MC2 + Zero Degrees Cafe
The design for the building at 470-490 Pacific Avenue in San Francisco began with a close understanding of the potential of the building and the neighborhood. Built ca. 1890, the building has a rich history as a premier structure in the City’s former Barbary Coast. Over the years, the building, like the neighborhood, has been converted to more genteel uses, such as law offices and boutiques. This transformation of the structure and the internal subdivisions of the space by the addition of more “finished” partitions changed the building into an amalgam which lacked the vigor and authority of the original structure.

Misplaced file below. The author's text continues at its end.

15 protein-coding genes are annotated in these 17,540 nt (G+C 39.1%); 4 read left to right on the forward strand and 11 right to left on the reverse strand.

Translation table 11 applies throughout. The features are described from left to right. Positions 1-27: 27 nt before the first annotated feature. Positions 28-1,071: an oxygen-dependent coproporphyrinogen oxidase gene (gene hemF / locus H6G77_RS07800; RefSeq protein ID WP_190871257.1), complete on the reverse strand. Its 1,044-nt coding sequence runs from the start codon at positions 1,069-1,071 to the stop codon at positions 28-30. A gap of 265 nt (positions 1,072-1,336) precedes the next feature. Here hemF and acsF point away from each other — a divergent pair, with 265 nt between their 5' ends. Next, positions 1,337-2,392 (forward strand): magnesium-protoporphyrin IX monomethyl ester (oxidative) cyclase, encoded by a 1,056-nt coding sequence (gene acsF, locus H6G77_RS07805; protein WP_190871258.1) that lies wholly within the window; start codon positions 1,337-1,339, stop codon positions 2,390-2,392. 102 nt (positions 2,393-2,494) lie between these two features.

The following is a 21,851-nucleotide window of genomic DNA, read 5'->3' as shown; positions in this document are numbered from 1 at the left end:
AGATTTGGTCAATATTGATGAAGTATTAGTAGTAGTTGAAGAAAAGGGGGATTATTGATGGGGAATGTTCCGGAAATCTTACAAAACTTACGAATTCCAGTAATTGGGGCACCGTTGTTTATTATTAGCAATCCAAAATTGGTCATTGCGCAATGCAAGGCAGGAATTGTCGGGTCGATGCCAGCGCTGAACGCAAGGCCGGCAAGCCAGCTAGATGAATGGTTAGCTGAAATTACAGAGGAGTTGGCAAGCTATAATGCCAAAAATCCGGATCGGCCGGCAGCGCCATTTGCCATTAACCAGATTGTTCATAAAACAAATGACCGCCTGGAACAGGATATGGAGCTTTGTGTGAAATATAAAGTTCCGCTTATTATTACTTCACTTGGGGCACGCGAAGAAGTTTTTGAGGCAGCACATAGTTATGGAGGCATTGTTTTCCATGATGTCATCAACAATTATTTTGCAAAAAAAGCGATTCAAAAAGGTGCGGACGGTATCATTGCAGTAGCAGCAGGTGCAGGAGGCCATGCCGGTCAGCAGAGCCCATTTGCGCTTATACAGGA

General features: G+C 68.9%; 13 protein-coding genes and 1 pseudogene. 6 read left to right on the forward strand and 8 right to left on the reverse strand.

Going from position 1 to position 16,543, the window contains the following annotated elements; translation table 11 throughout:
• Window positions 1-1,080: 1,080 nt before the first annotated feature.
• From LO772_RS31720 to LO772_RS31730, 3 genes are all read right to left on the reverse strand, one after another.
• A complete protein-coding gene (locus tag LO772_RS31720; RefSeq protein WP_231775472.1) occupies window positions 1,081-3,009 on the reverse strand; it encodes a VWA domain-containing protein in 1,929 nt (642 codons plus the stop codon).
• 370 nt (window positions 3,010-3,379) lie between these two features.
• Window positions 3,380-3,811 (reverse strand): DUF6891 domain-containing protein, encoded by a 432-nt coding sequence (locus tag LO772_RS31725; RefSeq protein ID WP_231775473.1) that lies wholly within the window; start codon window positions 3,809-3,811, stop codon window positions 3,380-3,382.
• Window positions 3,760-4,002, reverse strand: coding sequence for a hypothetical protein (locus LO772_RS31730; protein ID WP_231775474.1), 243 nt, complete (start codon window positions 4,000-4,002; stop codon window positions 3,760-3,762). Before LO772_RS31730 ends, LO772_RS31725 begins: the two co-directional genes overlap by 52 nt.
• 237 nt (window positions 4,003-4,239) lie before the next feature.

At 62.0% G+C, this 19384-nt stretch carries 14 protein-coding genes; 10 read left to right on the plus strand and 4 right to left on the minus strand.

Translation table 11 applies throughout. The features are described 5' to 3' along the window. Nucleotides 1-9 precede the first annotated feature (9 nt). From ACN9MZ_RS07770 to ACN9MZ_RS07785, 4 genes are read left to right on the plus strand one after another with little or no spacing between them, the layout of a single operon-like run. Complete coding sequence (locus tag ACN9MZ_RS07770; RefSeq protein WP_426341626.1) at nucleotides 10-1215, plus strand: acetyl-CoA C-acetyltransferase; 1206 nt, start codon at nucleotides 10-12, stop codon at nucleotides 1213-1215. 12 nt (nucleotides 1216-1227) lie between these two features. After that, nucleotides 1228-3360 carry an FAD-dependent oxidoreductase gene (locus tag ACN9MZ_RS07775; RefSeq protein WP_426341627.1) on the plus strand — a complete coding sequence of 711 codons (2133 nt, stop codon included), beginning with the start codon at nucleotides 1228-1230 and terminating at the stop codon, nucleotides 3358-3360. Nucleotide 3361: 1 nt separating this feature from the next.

The Owner purchased the building to create a restaurant and cafe on the first floor, with office space above. The conversion of the building from its use as offices to a more public use necessitated a removal of the majority of the interior walls as well as the design of a new window wall system for the building. The design of the building, in both the exterior facade and the interiors of the restaurant, cafe and offices, recaptures the strength and vitality of the original building while seamlessly accommodating an entirely new infrastructure for an entirely new use. The new steel and glass window wall system does not try to replicate or reconstruct historic features, but instead is compatible with the existing materials and proportions, while providing an open quality oriented towards the pedestrian. The space within the brick shell is lofty and tall with a beautiful boundary of brick walls and exposed wood structural beams and joists, which lend a warm natural color to the space. While each of the three spaces - mc2 Restaurant, Zero Degrees Cafe, and Effective Graphics Offices - are distinct in their feel, they all take their cues from the existing building. In each space the form of the new remains separate from the existing to create both tension and unity, always emphasizing the power and strength of the old.